Here is a simply described but fiendishly diophanterrorizing problem I asked on AMM eons ago. Maybe you can shed some light upon it.

0.2 (base 4) = 0.2 (continued fraction)

0.24 (base 6) = 0.24 (continued fraction)

Find all examples of

0.xyz... (base B) = 0.xyz... (continued fraction).

First of all, both notations define a rapidly closing interval nesting, and already on post-comma digit 2, you're down to one number by a simple > / < argument. But you may not use 0 for CF and >=B for base B, and thus almost any base B will run into a dead end sooner or later. (It's fun to experiment with low B.)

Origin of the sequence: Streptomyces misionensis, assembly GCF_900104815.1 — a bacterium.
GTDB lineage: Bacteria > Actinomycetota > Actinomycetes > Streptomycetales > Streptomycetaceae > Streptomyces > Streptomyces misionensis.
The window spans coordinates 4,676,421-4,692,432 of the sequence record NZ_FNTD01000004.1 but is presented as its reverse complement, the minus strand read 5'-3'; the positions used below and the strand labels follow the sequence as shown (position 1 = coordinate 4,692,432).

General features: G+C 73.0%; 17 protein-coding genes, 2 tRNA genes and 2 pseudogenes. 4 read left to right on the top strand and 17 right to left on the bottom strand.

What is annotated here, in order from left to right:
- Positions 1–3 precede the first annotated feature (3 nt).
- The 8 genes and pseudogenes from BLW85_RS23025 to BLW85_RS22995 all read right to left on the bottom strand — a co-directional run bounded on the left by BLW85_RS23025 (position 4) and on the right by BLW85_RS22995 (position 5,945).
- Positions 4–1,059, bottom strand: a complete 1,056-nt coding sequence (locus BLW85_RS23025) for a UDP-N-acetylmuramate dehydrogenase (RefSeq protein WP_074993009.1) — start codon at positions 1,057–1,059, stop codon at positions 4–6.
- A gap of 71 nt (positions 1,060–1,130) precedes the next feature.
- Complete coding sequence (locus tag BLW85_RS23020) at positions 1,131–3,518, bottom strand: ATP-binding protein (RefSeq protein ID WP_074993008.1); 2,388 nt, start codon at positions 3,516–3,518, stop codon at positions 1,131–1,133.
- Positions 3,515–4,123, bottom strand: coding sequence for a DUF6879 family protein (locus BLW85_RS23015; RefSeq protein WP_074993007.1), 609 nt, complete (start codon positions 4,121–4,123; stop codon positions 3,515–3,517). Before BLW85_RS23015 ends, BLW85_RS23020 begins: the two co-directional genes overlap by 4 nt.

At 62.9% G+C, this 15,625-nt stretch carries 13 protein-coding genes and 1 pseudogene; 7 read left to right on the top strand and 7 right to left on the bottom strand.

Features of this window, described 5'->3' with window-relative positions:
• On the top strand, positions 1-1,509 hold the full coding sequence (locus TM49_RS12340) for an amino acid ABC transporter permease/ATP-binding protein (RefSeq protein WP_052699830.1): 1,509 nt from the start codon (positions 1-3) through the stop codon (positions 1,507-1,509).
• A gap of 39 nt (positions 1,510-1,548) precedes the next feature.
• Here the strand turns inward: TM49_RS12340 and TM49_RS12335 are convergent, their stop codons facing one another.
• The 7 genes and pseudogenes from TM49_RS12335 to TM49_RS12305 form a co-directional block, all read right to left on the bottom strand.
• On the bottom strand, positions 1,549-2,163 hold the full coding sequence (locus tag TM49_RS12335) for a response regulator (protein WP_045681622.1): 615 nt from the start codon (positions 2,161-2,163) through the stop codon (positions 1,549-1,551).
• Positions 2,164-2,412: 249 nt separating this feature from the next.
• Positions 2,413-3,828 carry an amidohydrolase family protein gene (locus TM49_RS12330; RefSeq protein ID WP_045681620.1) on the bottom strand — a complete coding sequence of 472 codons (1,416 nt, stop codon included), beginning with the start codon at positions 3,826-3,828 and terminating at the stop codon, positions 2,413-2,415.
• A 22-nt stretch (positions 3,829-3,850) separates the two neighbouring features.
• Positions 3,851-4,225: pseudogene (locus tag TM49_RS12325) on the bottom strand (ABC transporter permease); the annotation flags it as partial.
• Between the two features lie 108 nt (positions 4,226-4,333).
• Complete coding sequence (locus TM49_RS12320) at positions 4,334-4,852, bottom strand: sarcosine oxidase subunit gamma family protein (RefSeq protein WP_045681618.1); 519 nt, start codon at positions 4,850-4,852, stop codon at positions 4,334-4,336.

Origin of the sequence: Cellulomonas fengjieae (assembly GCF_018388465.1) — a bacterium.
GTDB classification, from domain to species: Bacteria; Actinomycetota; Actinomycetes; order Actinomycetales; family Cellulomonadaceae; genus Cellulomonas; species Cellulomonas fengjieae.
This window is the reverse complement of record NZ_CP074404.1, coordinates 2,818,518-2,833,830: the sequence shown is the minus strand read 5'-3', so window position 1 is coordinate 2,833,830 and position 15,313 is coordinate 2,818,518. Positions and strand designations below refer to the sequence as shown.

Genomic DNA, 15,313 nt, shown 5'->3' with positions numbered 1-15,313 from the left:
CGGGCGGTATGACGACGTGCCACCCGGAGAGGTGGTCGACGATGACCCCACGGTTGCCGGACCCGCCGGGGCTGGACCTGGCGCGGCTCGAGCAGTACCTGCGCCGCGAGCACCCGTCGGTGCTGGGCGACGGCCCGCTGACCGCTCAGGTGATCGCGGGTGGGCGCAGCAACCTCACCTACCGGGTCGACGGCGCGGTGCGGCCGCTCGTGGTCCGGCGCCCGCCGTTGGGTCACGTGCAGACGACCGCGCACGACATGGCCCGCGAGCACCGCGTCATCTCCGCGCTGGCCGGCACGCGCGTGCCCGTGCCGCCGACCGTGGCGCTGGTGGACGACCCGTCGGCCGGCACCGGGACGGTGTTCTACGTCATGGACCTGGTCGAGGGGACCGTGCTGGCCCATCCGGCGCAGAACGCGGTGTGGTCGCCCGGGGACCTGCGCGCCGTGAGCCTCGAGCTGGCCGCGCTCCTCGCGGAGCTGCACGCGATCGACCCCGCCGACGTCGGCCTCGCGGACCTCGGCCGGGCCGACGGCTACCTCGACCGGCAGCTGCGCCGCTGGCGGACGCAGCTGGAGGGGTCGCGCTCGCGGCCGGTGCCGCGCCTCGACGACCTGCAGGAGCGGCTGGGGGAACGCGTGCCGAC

Obvious Thing 1: 1-digit solution 0.n for B=n^2.

Educated guess 2: There are only two solutions with two digits.
(The second was listed in the MAA Answer Column; juggling with
Chebychev polynomials I had a sort of proof for that case, but
it probably had more holes than a Menger sponge and so it wasn't
printed there).

Wild guess 3: There is no solution with more than two digits,
for the reasons above.

Can you at least prove case 2? (The MAA discussion split it into two subcases; 239^2+1=2*13^4 killed one of them.)

[Obvious note: I would give the exact MAA reference...if I could.]